One of the most important aspects when working with any skeletal system, is the joint where bones connect. If you don't get this area right, then bone will grind against prosthesis, and the bone is likely to take critical damage first. You inflame a joint, that did not have a problem in the first place, and spread further complications throughout the body.
This image is of the LayerWise jaw, a prosthetic replacement jaw made from titanium, whose central claim to fame is that it was custom made to fit the skull of the patient, by running a CT scan of her skull, assembling the slices into a 3D map of her head bones, and using that as CAD data to precisely contour the new jaw to the contours of her skull - and other systems.
It illustrates an elegant solution very well. This jawbone was created using an exact picture of the old bone before it was removed due to osteomyelitis. The infection had not reached the joint, so the old bone's shape could be replicated exactly. Even if this was not possible, the rest of the skull was also mapped exactly, so the new joint could be modelled based on that - and then animated in the computer system to be certain there were no clashes.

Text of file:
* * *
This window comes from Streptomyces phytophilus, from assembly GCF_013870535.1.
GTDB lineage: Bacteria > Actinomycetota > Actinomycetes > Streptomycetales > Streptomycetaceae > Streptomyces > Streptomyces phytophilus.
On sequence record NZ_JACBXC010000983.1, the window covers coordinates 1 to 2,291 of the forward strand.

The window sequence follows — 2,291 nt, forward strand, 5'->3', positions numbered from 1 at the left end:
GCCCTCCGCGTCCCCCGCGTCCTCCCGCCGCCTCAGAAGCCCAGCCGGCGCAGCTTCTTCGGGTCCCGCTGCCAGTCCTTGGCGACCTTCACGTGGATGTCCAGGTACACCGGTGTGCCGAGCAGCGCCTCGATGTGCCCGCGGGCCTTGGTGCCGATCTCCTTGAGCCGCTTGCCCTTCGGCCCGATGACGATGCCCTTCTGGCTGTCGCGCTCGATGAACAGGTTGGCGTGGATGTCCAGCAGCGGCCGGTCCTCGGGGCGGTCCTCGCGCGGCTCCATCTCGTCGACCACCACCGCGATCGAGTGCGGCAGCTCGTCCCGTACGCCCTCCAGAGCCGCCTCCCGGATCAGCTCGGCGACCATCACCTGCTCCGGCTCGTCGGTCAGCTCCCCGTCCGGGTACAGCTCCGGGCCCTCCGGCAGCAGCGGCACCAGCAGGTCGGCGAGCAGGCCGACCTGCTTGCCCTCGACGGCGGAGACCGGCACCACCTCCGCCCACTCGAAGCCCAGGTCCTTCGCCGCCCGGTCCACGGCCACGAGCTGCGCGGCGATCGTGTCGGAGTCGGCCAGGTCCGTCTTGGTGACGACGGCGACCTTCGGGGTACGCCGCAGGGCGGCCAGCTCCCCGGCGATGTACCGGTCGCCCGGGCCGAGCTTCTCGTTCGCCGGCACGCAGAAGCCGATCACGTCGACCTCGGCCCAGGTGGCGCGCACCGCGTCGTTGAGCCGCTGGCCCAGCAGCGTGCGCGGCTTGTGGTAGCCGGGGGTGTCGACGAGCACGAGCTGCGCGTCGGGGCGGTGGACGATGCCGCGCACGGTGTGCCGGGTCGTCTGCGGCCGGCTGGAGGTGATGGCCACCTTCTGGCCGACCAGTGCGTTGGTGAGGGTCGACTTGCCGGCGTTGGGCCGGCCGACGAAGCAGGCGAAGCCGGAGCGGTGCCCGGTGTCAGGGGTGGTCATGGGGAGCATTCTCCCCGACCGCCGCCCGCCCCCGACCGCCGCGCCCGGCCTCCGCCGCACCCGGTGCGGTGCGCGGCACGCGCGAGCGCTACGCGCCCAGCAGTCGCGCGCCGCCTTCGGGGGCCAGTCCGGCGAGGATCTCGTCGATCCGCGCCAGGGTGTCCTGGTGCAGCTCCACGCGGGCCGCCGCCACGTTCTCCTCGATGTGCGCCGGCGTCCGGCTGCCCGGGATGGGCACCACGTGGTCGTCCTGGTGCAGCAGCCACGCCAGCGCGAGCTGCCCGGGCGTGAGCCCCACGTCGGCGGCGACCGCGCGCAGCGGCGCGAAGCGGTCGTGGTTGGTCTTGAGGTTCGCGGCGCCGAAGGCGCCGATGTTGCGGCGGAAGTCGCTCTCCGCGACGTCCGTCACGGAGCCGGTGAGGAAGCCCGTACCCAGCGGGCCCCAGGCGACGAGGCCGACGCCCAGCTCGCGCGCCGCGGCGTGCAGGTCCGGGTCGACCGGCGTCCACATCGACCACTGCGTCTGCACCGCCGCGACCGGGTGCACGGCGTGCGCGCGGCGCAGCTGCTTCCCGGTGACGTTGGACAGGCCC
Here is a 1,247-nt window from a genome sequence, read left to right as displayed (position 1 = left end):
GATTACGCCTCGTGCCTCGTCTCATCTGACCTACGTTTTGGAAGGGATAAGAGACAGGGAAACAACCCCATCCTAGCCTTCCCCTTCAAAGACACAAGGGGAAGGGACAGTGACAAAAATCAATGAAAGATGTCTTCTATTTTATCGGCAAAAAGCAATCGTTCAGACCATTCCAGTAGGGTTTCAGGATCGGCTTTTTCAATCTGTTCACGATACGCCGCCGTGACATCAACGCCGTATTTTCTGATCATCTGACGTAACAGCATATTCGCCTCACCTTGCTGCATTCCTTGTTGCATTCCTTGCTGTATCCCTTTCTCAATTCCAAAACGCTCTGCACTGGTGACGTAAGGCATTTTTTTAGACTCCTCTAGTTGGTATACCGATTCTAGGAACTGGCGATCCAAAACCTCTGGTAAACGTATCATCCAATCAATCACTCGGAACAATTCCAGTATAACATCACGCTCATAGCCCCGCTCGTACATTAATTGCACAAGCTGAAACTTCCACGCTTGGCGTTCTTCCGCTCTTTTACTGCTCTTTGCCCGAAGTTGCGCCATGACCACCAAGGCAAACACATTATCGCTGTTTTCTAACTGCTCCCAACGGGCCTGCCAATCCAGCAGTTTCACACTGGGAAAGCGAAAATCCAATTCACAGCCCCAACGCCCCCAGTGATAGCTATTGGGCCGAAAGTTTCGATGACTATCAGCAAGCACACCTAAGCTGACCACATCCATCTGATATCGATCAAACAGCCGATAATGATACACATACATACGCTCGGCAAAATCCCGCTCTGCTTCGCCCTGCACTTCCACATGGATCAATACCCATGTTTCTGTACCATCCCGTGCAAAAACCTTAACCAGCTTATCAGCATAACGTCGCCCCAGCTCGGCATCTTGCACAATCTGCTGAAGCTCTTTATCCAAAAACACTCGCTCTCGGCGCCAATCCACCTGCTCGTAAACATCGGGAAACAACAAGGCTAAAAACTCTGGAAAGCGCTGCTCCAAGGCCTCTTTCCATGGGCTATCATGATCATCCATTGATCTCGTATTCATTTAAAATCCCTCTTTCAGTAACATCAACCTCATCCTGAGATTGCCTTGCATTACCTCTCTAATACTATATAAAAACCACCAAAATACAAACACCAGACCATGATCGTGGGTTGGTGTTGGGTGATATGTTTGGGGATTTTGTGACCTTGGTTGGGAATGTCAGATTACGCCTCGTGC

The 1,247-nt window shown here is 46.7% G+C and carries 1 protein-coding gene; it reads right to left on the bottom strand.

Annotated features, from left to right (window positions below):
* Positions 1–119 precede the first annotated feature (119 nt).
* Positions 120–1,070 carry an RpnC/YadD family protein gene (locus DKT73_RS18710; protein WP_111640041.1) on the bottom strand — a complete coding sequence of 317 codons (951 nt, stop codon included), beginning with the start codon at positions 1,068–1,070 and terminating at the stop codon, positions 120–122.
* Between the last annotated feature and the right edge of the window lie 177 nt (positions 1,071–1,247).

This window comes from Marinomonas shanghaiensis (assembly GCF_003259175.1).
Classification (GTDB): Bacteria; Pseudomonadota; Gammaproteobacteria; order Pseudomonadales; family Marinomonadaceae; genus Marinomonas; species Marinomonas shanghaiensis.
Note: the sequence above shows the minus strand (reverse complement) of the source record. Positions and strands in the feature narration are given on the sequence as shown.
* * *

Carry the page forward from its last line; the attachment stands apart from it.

In essence, this is a new use for virtual reality, as is going on here. The new prosthetic is being modelled as a working hinge joint, to see if the hinge is going to cause problems with existing bone structures. It is about a third heavier than the old bone as well, so that is factored in. Many tests like this one were run on the data in simulation, before the technical team were confident the joint would be fine. Then the 3D printer was engaged, and the prosthetic printed out straight from this VR data, creating the final form exactly as it was in the simulation.
That jaw has now been implanted in the patient, and time will tell if the joint is as perfect a match as it seems.
Further ReadingLarge Image Display: Making a Bespoke Jaw
ReferencesForm Fitting Prosthetics Using DICOM Data
Standards > DICOM